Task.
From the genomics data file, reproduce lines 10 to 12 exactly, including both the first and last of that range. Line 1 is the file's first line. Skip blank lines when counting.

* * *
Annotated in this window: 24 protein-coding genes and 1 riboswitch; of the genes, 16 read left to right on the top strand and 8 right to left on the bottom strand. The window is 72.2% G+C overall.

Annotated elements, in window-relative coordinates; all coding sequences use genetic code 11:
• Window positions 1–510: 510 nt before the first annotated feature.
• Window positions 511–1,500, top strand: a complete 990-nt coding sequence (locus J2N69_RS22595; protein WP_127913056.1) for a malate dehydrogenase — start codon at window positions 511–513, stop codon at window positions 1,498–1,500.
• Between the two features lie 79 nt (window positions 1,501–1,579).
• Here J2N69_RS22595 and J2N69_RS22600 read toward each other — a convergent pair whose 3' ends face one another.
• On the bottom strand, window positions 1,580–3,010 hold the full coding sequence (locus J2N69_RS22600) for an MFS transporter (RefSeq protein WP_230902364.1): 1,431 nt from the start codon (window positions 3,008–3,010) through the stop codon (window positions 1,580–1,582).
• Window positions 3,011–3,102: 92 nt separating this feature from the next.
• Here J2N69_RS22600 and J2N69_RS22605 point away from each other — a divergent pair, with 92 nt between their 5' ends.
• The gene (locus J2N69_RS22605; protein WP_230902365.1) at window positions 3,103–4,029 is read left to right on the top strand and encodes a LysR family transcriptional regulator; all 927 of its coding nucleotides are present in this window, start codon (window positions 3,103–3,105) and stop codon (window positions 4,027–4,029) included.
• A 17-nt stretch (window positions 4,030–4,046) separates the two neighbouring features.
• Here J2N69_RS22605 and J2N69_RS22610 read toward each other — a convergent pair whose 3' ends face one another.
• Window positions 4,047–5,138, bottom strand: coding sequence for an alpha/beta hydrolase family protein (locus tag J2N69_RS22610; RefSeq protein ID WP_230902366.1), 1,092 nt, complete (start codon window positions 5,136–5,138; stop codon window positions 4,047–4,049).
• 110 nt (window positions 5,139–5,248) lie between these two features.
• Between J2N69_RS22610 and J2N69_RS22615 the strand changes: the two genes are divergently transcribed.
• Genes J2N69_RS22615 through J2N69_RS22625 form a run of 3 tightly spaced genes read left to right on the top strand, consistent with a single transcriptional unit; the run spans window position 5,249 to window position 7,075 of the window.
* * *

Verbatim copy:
• The gene (locus J2N69_RS22605; protein WP_230902365.1) at window positions 3,103–4,029 is read left to right on the top strand and encodes a LysR family transcriptional regulator; all 927 of its coding nucleotides are present in this window, start codon (window positions 3,103–3,105) and stop codon (window positions 4,027–4,029) included.
• A 17-nt stretch (window positions 4,030–4,046) separates the two neighbouring features.
• Here J2N69_RS22605 and J2N69_RS22610 read toward each other — a convergent pair whose 3' ends face one another.